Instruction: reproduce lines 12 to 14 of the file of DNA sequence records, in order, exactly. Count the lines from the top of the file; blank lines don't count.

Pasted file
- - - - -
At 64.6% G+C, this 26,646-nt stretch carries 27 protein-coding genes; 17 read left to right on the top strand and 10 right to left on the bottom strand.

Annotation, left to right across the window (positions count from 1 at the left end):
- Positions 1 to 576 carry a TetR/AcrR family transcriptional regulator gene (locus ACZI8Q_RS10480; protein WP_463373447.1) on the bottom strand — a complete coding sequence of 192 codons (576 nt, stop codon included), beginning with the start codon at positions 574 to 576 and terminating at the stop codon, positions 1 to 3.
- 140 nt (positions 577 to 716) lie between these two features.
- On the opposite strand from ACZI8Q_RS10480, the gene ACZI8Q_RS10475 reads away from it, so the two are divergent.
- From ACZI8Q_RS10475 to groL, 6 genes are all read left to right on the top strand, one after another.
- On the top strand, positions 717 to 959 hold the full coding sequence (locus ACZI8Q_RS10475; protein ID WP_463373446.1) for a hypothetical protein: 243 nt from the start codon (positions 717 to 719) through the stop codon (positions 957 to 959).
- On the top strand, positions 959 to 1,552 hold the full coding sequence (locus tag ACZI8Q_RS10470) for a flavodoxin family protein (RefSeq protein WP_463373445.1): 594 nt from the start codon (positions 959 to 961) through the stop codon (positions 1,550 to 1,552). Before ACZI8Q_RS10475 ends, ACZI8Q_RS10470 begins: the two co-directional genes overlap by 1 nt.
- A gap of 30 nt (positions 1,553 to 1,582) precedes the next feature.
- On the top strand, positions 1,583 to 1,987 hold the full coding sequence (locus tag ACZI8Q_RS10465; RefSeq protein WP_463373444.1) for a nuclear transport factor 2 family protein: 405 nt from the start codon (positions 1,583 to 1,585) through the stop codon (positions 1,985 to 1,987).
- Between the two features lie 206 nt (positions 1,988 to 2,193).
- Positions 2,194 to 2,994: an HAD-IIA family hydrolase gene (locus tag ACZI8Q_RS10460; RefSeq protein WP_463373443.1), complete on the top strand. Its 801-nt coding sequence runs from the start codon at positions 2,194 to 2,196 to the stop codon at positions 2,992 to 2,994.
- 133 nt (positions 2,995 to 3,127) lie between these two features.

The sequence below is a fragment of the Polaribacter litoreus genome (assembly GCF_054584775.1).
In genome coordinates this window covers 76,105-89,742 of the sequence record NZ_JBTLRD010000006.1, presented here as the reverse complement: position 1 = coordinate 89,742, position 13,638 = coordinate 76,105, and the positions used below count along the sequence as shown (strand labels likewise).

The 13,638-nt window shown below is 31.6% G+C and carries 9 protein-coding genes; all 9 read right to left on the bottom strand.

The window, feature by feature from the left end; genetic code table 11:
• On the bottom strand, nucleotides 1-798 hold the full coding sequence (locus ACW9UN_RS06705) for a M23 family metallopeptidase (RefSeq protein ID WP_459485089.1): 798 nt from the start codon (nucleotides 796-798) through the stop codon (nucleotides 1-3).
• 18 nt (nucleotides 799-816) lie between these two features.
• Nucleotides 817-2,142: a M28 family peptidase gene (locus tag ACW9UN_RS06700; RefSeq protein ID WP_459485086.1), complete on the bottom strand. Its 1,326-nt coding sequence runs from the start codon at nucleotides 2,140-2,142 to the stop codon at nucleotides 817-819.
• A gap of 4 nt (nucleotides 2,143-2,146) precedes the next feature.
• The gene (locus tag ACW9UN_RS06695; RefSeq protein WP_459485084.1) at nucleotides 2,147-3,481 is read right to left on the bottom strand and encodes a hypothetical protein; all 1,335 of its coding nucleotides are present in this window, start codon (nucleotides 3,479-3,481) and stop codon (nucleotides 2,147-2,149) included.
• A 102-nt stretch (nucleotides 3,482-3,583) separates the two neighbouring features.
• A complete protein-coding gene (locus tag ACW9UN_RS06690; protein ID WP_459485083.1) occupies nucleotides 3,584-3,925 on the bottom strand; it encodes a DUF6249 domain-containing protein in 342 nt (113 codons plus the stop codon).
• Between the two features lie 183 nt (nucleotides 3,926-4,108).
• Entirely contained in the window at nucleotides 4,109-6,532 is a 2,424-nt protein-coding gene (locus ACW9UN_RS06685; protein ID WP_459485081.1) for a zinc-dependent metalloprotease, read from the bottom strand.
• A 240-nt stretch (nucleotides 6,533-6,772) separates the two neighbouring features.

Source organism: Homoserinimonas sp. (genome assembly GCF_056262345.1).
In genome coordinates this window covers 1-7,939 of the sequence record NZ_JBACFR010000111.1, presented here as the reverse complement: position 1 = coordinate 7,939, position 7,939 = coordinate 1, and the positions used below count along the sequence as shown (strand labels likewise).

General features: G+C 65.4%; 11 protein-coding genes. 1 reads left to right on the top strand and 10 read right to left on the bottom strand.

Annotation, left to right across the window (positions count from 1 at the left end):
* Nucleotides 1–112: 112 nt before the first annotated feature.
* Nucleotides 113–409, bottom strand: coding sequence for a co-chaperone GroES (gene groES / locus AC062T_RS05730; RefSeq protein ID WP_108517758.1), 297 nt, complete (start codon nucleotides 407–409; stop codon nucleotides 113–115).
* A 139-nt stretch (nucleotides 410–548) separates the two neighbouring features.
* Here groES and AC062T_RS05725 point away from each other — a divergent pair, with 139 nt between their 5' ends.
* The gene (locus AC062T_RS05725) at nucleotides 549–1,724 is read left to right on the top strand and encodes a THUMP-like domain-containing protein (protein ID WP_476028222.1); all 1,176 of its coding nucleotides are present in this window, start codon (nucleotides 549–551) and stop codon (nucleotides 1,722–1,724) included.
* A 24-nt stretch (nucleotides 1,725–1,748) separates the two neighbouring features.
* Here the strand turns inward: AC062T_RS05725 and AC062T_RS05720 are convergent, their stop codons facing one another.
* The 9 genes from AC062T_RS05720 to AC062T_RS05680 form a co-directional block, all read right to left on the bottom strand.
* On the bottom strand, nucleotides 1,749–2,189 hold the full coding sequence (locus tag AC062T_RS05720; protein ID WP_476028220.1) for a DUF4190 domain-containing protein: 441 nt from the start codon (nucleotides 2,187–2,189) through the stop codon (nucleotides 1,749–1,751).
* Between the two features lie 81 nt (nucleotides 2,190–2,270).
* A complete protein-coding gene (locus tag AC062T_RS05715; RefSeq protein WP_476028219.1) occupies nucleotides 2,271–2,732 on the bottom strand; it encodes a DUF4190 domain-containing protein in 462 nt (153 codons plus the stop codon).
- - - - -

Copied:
- Positions 2,194 to 2,994: an HAD-IIA family hydrolase gene (locus tag ACZI8Q_RS10460; RefSeq protein WP_463373443.1), complete on the top strand. Its 801-nt coding sequence runs from the start codon at positions 2,194 to 2,196 to the stop codon at positions 2,992 to 2,994.
- 133 nt (positions 2,995 to 3,127) lie between these two features.

The sequence below is a fragment of the Polaribacter litoreus genome (assembly GCF_054584775.1).